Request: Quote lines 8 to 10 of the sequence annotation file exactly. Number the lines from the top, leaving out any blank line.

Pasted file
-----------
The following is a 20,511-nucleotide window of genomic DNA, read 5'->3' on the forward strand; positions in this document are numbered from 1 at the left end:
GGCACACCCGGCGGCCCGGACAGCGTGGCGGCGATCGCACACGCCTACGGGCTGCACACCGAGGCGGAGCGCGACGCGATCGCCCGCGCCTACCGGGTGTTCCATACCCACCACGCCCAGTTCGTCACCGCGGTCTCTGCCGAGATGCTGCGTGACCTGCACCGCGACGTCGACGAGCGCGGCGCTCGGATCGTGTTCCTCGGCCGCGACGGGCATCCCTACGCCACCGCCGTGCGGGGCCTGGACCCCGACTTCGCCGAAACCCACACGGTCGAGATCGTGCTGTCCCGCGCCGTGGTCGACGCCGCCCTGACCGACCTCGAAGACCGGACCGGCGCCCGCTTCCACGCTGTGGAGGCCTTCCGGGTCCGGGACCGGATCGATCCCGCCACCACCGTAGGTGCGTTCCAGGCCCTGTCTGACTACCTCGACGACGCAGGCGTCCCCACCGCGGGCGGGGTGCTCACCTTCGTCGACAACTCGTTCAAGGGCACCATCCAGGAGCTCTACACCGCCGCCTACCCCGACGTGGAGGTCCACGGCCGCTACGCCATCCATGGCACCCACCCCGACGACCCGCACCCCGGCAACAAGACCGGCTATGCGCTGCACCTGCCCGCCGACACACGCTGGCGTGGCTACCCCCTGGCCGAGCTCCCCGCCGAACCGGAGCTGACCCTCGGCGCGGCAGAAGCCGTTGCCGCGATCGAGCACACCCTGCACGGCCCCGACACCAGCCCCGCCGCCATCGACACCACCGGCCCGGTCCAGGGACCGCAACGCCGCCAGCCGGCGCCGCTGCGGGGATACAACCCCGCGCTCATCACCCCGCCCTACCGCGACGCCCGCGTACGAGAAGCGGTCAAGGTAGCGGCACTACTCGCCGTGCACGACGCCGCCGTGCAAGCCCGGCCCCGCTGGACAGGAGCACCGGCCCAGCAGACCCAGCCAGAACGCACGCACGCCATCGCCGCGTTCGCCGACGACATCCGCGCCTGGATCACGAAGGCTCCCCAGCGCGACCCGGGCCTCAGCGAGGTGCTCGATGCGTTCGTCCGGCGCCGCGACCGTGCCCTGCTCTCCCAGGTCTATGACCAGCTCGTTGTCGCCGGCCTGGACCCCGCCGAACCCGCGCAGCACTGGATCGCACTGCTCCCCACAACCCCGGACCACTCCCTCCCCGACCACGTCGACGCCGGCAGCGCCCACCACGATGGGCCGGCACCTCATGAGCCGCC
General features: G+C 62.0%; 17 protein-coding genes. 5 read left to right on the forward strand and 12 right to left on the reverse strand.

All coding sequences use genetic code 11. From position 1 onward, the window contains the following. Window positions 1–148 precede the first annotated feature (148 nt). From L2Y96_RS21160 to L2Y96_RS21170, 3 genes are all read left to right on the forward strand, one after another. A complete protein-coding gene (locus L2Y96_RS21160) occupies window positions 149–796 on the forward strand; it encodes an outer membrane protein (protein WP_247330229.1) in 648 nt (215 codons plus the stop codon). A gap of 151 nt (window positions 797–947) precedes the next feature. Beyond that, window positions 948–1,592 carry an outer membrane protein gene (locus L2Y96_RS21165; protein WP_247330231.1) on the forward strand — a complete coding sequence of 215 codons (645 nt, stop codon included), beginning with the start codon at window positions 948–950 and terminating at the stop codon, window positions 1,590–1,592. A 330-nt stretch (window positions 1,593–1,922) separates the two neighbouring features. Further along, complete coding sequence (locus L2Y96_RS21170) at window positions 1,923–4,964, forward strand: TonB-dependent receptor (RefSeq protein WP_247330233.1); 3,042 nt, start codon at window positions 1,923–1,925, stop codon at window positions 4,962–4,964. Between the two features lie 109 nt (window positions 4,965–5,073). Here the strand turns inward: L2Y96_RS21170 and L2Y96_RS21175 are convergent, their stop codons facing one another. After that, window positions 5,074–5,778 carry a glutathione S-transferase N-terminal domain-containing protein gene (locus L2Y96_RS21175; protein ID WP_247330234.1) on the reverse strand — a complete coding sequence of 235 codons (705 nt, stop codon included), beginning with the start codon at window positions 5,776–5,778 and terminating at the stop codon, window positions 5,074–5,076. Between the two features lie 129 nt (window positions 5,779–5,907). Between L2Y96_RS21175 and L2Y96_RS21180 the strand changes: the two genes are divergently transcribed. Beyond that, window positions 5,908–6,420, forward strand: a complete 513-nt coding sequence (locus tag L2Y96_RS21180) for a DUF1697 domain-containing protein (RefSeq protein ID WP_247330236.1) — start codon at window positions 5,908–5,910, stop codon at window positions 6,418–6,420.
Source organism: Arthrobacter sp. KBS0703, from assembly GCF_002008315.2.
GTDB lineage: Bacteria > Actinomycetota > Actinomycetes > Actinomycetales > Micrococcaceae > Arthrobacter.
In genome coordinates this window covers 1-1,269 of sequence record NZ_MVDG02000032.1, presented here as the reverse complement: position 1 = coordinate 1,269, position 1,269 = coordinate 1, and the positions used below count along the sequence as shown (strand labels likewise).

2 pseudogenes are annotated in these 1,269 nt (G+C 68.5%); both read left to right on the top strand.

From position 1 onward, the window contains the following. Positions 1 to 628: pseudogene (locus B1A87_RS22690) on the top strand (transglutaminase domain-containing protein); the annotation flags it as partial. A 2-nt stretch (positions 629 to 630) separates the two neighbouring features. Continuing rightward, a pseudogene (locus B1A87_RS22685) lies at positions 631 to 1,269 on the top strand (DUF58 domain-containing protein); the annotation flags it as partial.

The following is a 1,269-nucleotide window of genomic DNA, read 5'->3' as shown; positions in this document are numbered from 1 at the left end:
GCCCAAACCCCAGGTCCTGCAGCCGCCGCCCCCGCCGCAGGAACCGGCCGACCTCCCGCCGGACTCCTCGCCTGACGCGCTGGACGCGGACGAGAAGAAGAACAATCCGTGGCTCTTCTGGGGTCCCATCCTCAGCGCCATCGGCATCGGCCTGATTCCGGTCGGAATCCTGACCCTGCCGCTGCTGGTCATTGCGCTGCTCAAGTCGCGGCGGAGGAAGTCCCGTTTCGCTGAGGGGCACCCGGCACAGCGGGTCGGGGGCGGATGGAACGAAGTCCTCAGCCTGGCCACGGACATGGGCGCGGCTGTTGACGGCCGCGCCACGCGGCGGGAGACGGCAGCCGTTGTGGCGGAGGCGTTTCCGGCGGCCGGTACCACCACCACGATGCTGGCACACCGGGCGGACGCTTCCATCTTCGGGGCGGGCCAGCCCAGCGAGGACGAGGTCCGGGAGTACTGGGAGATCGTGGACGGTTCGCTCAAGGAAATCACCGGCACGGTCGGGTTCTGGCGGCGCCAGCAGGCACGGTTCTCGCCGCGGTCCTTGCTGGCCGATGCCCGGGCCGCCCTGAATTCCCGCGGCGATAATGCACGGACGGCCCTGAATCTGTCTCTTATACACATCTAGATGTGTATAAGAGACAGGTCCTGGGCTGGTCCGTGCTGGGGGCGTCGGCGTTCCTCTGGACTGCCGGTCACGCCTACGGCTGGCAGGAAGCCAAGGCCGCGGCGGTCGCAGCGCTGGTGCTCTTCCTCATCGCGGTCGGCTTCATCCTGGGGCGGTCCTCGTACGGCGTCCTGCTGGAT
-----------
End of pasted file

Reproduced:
2 pseudogenes are annotated in these 1,269 nt (G+C 68.5%); both read left to right on the top strand.

From position 1 onward, the window contains the following. Positions 1 to 628: pseudogene (locus B1A87_RS22690) on the top strand (transglutaminase domain-containing protein); the annotation flags it as partial. A 2-nt stretch (positions 629 to 630) separates the two neighbouring features. Continuing rightward, a pseudogene (locus B1A87_RS22685) lies at positions 631 to 1,269 on the top strand (DUF58 domain-containing protein); the annotation flags it as partial.

The following is a 1,269-nucleotide window of genomic DNA, read 5'->3' as shown; positions in this document are numbered from 1 at the left end: